POSTSCRIPT: Both Amazon and the UK distributors responded quickly and courteously to solve this for me, so no complaints there.
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6 of 6 people found the following review helpful By Ms S D Brown on 28 May 2013
Format: Blu-ray Verified Purchase
Basically amazing. You get an extra 2 hours or so of extra footage spliced into the main movies. This was a treat for me as i've loved this story since I was 12 years old. I purchased a deluxe set of the books after saving money via my paper round back in 1968 and still read them every so often.

The extra content doesn't add any of the missing bits like Fog on the Barrow Downs, Tom Bombadil , Fairwell to Lorien, the Great River and many other chapters such as the last few chapters where Sauruman has taken over the Shire using the power of his voice, but it does flesh out other areas that were almost skipped over.

When I watched the revitalized movies for the first time I was so pleased to see the extra content. It was like watching a new version of the movies. :)
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303 of 328 people found the following review helpful By Amazon Customer VINE VOICE on 8 Jan. 2005
Format: DVD
I bought the original two disc version of The Fellowship of the Ring and was both miffed when the extended version came out, and disappointed at the paltry extras. I resolved to wait until this version, the complete extended version, came out before buying any more. So I've been waiting nearly two years but, boy, was it worth the wait.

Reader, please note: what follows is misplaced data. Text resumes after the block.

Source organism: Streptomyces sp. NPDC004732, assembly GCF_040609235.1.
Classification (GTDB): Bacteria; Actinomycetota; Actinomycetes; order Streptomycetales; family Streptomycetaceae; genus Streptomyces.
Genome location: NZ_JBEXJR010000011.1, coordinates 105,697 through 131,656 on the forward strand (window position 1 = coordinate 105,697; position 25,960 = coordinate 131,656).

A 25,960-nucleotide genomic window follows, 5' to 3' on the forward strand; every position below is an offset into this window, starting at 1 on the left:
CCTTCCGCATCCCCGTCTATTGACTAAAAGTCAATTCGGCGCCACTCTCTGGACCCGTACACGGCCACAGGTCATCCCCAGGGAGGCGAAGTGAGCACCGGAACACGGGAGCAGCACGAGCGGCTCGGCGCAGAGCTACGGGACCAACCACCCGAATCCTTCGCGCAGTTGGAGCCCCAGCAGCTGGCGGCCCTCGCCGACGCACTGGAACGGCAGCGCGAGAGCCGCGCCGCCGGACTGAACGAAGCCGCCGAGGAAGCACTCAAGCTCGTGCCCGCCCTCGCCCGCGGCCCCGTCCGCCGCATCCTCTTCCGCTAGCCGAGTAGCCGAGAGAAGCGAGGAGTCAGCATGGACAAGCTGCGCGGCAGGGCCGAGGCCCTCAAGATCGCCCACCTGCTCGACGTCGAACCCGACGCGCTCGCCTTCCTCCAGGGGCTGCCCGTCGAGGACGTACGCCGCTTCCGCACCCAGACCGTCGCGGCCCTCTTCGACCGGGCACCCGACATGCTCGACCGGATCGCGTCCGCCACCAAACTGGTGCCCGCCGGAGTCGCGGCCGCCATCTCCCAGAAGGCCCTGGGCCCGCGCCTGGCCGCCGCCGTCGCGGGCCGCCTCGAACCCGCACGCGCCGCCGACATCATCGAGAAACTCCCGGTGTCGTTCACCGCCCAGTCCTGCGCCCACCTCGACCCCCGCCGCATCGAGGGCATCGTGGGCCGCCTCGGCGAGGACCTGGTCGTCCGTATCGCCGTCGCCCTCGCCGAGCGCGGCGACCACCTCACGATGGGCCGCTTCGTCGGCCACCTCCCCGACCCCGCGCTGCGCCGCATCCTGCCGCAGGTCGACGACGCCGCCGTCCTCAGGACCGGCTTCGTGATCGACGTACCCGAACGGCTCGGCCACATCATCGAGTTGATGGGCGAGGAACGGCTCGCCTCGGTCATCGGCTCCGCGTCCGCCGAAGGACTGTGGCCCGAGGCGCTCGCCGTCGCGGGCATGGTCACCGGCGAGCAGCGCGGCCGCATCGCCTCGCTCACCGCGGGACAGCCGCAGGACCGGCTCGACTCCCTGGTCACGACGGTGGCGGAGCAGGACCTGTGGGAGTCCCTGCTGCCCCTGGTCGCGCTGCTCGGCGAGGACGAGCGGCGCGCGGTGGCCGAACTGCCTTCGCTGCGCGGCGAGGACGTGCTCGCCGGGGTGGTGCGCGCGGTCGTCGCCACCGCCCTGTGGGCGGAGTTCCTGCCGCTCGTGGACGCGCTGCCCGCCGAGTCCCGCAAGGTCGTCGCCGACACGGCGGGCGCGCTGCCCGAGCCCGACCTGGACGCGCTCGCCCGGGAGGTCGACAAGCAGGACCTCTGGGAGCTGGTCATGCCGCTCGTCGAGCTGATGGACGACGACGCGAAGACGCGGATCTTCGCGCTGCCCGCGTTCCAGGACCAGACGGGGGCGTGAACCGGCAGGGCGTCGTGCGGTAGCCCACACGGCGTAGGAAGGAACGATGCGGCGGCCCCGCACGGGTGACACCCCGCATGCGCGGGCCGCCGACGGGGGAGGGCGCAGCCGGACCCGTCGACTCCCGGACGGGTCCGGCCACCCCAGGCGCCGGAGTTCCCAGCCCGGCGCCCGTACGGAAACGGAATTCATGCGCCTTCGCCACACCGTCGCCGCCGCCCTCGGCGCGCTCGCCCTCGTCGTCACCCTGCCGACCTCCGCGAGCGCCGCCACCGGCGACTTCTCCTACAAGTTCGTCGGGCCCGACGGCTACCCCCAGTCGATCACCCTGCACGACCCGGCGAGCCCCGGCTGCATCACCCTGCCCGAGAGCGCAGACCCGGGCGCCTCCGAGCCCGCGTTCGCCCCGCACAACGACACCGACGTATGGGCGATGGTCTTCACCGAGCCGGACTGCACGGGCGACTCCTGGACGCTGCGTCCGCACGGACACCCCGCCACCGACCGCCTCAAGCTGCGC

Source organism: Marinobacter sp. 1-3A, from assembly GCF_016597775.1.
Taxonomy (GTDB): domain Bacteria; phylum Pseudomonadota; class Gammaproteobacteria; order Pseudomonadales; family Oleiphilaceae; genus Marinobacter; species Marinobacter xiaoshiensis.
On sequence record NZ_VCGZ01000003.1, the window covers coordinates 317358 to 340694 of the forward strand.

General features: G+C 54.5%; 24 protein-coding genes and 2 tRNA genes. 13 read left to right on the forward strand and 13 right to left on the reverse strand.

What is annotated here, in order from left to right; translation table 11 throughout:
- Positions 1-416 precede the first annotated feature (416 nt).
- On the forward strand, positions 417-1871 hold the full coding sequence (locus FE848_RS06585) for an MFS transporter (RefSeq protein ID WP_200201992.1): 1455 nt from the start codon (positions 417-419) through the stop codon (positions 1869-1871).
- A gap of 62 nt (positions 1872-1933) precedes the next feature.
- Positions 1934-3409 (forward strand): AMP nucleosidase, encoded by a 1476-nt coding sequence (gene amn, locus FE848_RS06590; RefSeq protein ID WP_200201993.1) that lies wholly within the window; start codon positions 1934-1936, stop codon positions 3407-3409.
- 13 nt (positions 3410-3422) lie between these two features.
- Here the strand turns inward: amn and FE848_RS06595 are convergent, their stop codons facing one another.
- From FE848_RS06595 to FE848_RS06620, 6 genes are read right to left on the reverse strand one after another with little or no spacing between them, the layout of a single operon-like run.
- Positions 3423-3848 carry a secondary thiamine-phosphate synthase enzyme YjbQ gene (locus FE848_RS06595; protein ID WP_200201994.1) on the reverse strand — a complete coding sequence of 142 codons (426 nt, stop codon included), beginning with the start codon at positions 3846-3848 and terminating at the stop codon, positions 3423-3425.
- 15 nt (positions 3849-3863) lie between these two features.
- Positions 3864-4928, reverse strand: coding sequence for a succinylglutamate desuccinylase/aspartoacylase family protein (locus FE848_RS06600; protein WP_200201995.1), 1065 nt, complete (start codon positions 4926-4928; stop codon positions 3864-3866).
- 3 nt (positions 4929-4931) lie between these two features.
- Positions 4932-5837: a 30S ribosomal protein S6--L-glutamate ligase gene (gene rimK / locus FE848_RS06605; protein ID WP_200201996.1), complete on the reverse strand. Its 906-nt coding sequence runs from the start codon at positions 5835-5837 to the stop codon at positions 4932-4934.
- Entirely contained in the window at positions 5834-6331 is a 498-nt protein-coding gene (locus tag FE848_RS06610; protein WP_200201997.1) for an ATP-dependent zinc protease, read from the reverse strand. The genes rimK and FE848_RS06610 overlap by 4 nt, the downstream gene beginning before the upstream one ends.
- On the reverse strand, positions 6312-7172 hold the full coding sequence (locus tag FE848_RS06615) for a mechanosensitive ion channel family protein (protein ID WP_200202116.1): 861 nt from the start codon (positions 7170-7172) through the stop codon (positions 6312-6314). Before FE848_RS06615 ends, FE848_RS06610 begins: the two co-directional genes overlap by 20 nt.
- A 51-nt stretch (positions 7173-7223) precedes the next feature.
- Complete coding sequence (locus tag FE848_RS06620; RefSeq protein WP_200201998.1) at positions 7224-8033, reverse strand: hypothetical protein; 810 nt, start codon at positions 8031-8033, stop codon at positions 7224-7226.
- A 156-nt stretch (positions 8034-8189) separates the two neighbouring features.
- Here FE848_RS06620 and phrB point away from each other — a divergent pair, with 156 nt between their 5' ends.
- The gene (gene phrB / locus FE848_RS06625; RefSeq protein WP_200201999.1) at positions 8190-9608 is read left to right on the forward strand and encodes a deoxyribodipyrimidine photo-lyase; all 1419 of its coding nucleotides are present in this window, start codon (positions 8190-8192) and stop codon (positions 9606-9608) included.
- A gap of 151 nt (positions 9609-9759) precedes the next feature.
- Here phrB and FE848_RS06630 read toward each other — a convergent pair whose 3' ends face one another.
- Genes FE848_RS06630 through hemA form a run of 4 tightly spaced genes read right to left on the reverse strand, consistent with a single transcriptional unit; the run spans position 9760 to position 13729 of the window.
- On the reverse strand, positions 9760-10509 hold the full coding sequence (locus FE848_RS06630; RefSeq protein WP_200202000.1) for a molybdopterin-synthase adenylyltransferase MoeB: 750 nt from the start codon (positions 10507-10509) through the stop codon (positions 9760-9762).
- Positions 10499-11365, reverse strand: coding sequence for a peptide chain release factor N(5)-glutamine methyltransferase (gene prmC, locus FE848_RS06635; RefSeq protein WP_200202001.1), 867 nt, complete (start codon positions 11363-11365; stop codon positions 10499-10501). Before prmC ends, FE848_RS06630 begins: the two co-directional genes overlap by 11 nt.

There's not much I can add about the films; the extended versions are incredible, SO much better than the original versions, and stunning on a good TV/surround system. The films are so moving that I've found myself moved to tears at times by the sheer power and beauty of them, and I'm not usually prone to gushing over DVD's.
However I wanted to add that the two discs of extras with each film are equally stunning. They manage to be different for each film, and I've watched, transfixed as they take you through the incredible scale of the productions and the sheer love and craftsmanship that went into making these films.
Really, forty-five quid for these 12 DVD's represents incredible (yes I know I've used that word about 5 times) value, you really will want to watch all of them. Buy it now!
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132 of 144 people found the following review helpful By Roger Shallot on 28 Jun. 2011
Format: Blu-ray